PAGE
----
No Evidence that Cancer in Sea Lions Is Spread Through Contact
Urogenital carcinoma is a highly metastatic cancer affecting California sea lions (Zalophus californianus). The disease has high prevalence amongst stranded animals, and is one of the most commonly observed cancers in wildlife. The genital localisation of primary tumours suggests the possibility that coital transmission of an infectious agent could underlie this disease. Otarine herpesvirus type 1 has been associated with lesions, however a causative role for this virus has not been confirmed. We investigated the possibility that urogenital carcinoma might be clonally transmissible, spread by the direct transfer of cancer cells. Analysis of sequences at the mitochondrial DNA control region in seven matched tumour and host pairs confirmed that tumour genotypes were identical to those of their matched hosts and did not show similarity with tumours from other individuals. Thus our findings suggest that urogenital carcinoma in California sea lions is not clonally transmitted, but rather arises from transformed host cells.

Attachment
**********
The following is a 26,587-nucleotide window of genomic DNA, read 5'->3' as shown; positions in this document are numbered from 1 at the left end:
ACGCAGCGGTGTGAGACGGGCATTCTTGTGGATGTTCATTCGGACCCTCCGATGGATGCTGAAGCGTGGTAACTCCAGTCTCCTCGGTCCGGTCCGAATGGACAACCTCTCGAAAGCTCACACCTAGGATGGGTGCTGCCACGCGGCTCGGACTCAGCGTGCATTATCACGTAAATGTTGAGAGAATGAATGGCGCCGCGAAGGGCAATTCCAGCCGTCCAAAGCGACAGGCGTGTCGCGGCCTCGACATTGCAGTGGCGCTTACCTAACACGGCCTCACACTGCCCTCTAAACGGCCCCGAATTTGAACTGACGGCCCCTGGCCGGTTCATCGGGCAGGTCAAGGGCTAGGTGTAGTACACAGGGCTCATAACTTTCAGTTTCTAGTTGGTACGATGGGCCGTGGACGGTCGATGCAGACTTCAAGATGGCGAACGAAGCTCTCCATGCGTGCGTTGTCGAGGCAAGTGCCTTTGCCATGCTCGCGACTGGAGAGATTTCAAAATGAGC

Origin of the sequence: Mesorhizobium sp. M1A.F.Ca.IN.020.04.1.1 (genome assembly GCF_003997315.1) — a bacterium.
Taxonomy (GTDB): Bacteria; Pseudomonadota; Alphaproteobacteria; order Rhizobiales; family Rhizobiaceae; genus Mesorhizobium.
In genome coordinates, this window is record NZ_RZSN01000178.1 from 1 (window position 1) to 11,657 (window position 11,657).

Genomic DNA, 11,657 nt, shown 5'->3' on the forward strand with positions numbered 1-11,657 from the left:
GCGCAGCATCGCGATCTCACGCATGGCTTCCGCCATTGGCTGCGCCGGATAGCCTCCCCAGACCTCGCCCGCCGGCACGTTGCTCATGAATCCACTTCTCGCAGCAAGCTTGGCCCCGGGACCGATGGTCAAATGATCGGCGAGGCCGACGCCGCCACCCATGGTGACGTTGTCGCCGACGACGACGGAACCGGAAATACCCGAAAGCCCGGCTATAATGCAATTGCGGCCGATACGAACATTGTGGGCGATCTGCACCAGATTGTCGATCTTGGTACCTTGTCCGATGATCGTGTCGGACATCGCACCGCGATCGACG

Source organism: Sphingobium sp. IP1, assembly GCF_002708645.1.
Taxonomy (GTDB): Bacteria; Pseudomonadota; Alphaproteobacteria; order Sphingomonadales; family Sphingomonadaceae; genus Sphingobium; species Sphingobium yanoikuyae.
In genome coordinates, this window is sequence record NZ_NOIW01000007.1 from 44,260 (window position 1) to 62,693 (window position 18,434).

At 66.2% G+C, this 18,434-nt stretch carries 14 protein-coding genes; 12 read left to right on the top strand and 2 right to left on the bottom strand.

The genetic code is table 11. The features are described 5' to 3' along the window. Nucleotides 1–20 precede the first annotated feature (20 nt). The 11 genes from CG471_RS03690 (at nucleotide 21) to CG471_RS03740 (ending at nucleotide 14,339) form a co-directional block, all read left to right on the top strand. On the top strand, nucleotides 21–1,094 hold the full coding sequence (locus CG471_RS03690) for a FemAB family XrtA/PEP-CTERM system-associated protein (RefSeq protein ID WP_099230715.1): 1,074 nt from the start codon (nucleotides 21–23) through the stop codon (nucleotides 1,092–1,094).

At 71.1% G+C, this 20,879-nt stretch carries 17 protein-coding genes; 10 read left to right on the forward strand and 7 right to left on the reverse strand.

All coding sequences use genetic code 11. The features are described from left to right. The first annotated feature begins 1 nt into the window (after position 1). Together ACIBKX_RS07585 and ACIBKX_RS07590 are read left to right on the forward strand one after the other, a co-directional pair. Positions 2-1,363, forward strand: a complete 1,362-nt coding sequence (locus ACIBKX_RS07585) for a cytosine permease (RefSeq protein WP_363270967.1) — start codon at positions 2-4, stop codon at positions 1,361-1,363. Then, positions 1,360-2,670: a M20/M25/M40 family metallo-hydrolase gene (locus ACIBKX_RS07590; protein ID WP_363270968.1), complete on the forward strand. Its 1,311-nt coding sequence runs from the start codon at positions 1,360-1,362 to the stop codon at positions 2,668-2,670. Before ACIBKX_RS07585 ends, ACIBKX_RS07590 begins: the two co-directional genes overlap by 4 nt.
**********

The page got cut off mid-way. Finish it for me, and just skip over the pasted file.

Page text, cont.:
Leathlobhair, M.N., Gulland, F.M.D., Murchison, E.P. 2017. No evidence for clonal transmission of urogenital carcinoma in California sea lions (Zalophus californianus). Research One 2017 2:46.